Why do Samsung family members have to borrow trillions each in turn, even though they are rich?

According to the Korea Times, the CEO of the Shilla hotel chain Lee Boo-jin, the eldest daughter of the late Samsung Chairman Lee Kun-hee, has just had to borrow 100 billion won (more than 1.9 trillion VND) to pay the bills. paying part of the tax comes from the huge fortune she inherited from her late father.

Why do Samsung family members have to take turns to borrow trillions of billions each, even though they are rich and broken?  - Photo 1.

The late Samsung Chairman Lee Kun-hee and his talented eldest daughter Lee Boo-jin

According to filings with the Financial Supervisory Service (FSS), Ms. Lee borrowed the money from Hyundai Motor Securities on October 27 by taking her 2,532 million shares in Samsung Electronics, equivalent to equivalent to 0.04% of the company’s total shares, as collateral. The loan is due until January 24 of the following year with an interest rate of 4%. So far, Ms. Lee and her family have borrowed 1.7 trillion won (VND 32.6 trillion) and are estimated to have to pay about 5 billion won (nearly VND 100 billion) in monthly interest.

In October last year, Samsung Chairman Lee Kun-hee passed away leaving a fortune of 26 trillion won (nearly 500 trillion VND) and about 60% of which will be returned to the smart society. through taxes and charities. As a result, Samsung family members have to pay 12 trillion won (VND 230 trillion) in taxes on the assets they inherited, which includes shares worth 19 trillion won (363 trillion VND). copper). This is considered the highest inheritance tax in Korean history

The eldest daughter of the late Samsung chairman, Ms. Lee Boo-jin is estimated to have to pay 2.6 trillion won (nearly 50 trillion VND) while her brother, “Samsung Crown Prince” Lee Jae-yong (vice owner) Chairman of Samsung Electronic), sister Lee Seo-hyun (Chairman of Samsung Welfare Fund) and their mother, Ms. Hong Ra-hee, have to pay tax amounts of 2.9 trillion won (55.4 trillion won) respectively. billion dong), 2.4 trillion won (nearly 46 trillion dong) and 3.1 trillion won (59.3 trillion dong).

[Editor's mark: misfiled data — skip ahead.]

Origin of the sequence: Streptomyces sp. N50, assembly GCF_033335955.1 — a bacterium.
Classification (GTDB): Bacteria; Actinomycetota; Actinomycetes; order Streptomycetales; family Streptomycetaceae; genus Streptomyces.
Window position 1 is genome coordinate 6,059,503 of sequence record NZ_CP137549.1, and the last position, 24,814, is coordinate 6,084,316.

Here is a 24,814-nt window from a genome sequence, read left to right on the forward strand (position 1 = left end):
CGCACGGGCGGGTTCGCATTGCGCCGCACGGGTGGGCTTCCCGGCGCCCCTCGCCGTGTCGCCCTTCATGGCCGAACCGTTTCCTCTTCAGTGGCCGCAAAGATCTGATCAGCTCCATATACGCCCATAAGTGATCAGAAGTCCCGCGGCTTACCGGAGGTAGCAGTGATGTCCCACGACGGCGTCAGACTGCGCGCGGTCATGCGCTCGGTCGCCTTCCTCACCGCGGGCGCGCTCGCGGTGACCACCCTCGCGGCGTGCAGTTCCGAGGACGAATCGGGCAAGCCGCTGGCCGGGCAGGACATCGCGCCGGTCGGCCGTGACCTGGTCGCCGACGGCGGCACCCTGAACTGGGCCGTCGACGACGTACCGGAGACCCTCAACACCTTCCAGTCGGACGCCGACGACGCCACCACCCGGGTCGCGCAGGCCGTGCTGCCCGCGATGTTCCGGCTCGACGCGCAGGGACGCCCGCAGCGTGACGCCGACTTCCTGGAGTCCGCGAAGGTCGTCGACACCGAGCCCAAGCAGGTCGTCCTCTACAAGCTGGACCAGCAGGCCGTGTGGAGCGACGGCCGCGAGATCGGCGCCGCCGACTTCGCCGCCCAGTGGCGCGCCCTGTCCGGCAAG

Why do Samsung family members have to borrow trillions of billions each in turn, even though they are rich and broken?  - Photo 2.

Mr. Lee Kun-hee with his wife (second from left) and 2 daughters

Why do Samsung family members have to borrow trillions of billions each in turn, even though they are rich and broken?  - Photo 3.

“Samsung Crown Prince” Lee Jae-yong is the second highest taxable person in the family after his mother

To pay for that huge tax, Samsung family members have to sell off the shares they hold in their hands. In early October, Ms. Hong, the largest individual shareholder of Samsung Electronics with a 2.3% stake, signed a contract with KB Kookmin bank to sell nearly 20 million shares. In addition, she also had to borrow another 1,000 billion won (19.1 trillion VND) from banks and other securities companies with Samsung Electronics shares as collateral.

The eldest daughter Lee Boo-jin also signed the same contract as her mother with KB Kookmin. Meanwhile, the younger daughter Lee Seo-hyun sells her shares in Samsung insurance company and Samsung SDS subsidiary to raise money to pay inheritance tax. The total value of shares that members of this largest Korean family sold in October was up to 2 trillion won (VND 38.2 trillion).

It is known that they have a 5-year period to pay off the inheritance tax after making the first payment in April 2021 of 1/6 of the total amount due. Currently, members have completed their 2nd payment last month.

Source: Korea Times

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